Shimji and crew served a relatively dignified prison sentence. This treatment of Indian fishermen has become the norm only in recent times. Balubhai Socha, who runs the Samudr Shramik Suraksha Sangh out of Junagadh, had seen prison conditions in Karachi first-hand. “About five years ago, the situation was very different,” he said. “Fishermen were brutally assaulted. They were given biryani and many suspected that beef was served. The prisoners went on hunger strike. Nowadays it is more civilised on both sides. They are treated well and jail authorities serve vegetarian meals.”
Fishermen are released only as a goodwill measure when the two nations want to hold talks. In the past, Pakistan has usually returned the fishermen but not the boats. Indian boats in the hands of Pakistan remain a security concern for New Delhi. There is the constant fear that boats with Indian markings could be used by terror groups.
Seven months and three weeks passed without any movement and life continued in jail. And then one day, an official from the Indian High Commission in Islamabad came to talk to Shimji and crew—asking for their names, addresses, village, and taluka. They were told they would go home as soon as the details were verified. The man was true to his word. The release orders for the fishermen came about ten days after.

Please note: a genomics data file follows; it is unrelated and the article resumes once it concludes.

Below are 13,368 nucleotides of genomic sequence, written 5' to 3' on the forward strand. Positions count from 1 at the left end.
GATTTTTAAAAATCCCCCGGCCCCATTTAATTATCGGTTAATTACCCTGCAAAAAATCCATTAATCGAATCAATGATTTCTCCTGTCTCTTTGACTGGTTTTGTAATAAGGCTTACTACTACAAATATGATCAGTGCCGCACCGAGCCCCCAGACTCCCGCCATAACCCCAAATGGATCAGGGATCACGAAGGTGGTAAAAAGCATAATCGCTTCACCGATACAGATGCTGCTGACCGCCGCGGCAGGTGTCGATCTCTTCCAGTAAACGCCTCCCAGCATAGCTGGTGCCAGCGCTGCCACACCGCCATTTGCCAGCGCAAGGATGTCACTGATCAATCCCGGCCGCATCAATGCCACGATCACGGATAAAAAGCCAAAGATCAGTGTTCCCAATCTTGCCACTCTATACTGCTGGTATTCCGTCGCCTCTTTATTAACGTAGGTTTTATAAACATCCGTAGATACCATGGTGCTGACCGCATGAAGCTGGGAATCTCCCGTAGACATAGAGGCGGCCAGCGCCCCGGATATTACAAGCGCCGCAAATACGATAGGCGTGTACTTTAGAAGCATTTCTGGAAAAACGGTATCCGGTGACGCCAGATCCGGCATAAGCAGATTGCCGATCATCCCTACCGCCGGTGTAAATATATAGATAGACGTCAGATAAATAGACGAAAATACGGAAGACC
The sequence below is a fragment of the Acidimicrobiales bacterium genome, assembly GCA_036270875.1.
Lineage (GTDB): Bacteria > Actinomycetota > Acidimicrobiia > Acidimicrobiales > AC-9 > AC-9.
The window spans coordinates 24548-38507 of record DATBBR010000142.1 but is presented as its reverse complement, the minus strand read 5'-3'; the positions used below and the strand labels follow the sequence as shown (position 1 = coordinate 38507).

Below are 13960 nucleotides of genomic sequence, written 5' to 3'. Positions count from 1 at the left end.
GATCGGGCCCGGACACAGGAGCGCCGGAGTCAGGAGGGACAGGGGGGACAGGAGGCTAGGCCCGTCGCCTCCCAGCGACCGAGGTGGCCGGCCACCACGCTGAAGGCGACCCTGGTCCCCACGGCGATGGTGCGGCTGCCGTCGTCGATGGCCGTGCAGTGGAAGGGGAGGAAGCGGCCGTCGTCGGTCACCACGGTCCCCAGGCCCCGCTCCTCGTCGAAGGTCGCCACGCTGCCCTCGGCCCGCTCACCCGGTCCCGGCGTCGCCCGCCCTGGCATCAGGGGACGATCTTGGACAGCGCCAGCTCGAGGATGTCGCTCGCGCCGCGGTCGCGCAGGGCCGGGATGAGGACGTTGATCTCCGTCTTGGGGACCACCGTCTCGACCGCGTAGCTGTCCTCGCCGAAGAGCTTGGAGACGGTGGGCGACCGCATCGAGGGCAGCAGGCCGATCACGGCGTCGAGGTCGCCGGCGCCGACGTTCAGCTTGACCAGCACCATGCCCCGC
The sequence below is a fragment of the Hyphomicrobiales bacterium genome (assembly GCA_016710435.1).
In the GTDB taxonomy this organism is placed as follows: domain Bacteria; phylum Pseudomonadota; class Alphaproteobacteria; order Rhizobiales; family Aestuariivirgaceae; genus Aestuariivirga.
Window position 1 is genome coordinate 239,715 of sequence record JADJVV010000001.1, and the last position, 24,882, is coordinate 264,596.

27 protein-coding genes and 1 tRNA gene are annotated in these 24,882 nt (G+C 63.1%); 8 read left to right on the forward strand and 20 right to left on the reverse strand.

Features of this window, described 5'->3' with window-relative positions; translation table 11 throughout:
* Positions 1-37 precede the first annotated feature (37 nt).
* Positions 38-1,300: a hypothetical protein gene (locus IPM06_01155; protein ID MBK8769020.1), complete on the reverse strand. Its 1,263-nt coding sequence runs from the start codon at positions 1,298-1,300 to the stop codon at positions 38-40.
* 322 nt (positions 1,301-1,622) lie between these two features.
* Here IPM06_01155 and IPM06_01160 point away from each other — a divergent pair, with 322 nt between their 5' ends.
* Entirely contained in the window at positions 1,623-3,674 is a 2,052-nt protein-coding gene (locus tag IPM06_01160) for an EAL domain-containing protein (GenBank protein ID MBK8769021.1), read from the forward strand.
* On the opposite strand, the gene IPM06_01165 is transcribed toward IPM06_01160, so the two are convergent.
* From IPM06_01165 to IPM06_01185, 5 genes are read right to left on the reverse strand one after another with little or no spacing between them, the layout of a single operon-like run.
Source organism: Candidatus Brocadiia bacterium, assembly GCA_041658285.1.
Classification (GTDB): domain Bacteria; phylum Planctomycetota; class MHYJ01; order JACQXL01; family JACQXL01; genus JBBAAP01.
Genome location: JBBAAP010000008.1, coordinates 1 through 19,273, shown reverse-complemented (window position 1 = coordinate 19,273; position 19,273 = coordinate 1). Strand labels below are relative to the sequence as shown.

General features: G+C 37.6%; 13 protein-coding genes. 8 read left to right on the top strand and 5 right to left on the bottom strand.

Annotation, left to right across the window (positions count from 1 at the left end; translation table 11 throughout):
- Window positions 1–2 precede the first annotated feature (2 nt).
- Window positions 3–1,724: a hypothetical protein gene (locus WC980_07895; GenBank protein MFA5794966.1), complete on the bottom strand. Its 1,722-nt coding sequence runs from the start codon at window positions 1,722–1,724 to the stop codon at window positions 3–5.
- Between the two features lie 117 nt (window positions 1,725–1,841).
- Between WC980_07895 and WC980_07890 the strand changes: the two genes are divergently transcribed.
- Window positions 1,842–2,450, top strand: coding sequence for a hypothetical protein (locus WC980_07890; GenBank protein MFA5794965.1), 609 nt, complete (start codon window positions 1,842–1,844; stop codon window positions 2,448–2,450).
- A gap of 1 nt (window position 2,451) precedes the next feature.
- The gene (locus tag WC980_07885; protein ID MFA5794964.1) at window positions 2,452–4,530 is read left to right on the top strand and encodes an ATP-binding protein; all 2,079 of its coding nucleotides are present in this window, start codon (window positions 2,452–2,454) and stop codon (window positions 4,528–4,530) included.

On August 2, 2015, Shimji was among the 163 fishermen released by Pakistan with a grand gesture of farewell. On their last day, they saw the sights of Karachi on their way to the railway station and were given gifts for their families, and ₹5,000 each by a maulana, whose family had lived in Gujarat before Partition. Armed with gifts and stories of his time away, Shimji was taken from Karachi to Lahore. At the Wagah border, they were given travel documents and a formal reception by Gujarat government officials. Exactly eight months after their arrest, Shimji and crew were welcomed back to India by the Border Security Force.
While Shimji’s story had a happy ending, others still await theirs. More than 350 fishermen still languish in Pakistan waiting for the next upturn in relations between the neighbours, to make their way back home.
Seema Guha is a senior journalist writing mainly on India’s foreign policy. She has covered conflict situations in the northeast and has reported extensively on the ethnic war in Sri Lanka. She also contributes to openDemocracy, a prestigious international website.